Not long ago it was noted that summer in British Columbia is a dicey time to be on the road. More vehicles, more young drivers, and in particular, more drunk drivers make July and August prime time for collisions. The police are aware of that, and the province’s largest city is in the process of tackling the threat of drunk driving while the roads and streets are packed with summer traffic.
The Vancouver Police will be setting up CounterAttack roadchecks to seek out impaired drivers throughout the summer.
How DUI Roadchecks Work in B.C.
If you are stopped at a roadcheck, an officer will probably lean in the window and ask if you’ve had anything to drink tonight. He or she will pay attention to your answer, but not in the way you think. Police officers check to see if your speech is slurred, or if you look sleepy or unsteady. They’ll also have watched you drive as you pull up to the checkpoint.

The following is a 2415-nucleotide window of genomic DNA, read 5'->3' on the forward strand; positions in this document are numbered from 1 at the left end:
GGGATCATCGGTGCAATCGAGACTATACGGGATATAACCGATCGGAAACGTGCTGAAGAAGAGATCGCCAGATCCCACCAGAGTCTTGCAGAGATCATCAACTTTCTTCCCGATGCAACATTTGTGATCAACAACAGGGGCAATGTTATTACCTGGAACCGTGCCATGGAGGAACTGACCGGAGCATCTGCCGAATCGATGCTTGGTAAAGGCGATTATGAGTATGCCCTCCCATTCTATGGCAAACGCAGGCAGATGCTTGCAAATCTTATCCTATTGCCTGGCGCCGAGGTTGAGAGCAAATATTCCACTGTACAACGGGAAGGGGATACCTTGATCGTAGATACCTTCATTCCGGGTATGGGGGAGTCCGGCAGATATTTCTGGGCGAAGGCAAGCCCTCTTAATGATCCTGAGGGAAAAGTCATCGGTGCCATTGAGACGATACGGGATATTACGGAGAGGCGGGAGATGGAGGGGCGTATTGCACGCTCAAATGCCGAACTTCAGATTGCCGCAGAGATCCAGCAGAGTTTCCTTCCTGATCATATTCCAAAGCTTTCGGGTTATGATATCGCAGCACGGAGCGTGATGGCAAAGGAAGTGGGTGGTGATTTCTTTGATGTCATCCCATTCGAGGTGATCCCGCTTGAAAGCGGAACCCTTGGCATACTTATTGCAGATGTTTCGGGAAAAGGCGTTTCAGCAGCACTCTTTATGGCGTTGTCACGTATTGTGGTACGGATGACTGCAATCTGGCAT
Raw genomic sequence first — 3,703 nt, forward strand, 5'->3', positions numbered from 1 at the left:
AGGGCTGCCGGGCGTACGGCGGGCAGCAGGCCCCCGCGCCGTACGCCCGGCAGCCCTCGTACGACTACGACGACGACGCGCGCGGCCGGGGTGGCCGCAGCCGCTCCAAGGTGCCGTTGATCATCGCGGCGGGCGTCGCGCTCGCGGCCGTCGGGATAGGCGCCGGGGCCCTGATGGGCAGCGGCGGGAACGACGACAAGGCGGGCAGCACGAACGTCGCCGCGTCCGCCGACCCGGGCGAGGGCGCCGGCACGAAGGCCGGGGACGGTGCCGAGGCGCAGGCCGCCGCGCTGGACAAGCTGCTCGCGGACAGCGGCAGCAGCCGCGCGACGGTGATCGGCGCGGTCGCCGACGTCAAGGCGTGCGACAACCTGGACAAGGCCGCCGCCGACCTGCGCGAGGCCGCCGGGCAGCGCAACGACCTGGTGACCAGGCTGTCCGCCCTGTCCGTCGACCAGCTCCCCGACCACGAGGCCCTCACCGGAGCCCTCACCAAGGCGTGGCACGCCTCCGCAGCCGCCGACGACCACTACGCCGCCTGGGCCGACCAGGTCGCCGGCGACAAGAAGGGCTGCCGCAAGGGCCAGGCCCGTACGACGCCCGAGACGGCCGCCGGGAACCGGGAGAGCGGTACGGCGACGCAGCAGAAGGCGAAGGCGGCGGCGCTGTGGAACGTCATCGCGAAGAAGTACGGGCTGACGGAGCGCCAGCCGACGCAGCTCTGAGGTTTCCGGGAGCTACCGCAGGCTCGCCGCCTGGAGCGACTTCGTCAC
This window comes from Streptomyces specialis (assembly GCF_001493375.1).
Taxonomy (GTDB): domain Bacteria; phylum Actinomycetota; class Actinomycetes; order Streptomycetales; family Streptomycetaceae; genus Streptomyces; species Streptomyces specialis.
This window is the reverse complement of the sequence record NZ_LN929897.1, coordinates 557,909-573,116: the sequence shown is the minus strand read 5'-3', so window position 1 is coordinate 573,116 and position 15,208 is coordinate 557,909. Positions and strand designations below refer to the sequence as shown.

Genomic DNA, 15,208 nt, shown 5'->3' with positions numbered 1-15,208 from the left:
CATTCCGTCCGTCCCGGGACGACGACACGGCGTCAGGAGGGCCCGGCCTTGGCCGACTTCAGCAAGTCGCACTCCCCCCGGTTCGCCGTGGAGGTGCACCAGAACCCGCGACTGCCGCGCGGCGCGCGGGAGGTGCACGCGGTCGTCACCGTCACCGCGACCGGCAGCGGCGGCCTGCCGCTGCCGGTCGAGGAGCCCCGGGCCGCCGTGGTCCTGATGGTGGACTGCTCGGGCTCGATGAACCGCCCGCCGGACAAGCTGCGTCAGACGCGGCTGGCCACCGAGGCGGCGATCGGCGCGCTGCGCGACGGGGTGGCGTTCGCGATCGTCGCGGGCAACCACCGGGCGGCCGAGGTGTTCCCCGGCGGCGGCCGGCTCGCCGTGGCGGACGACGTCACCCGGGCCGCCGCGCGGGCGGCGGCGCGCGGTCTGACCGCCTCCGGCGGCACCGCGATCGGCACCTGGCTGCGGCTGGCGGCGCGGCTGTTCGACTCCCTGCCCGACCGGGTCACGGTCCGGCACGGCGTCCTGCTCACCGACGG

Others Suspect, A Police Officer Nose
The officers will also use another valuable tool: their noses. The smell of mints, gum, perfume or cologne will signal an attempt to mask the odour of alcohol. Some people swear by peanut butter or garlic. Either way, you can expect to be led away in handcuffs if you are over the legal .08 blood alcohol limit.
It stands to reason. If you ever drink too much, you might have tried concealing your intoxication once in a while. But police are trained to spot attempts to hide drunkenness, and the get lots of practice at DUI checkpoints and roadside stops.
In other words, you are an amateur – they are pros. Don’t try to fool a pro. Forget the cologne and the peanut butter. Just drive sober. You’ll stay out of trouble and you’ll even smell better.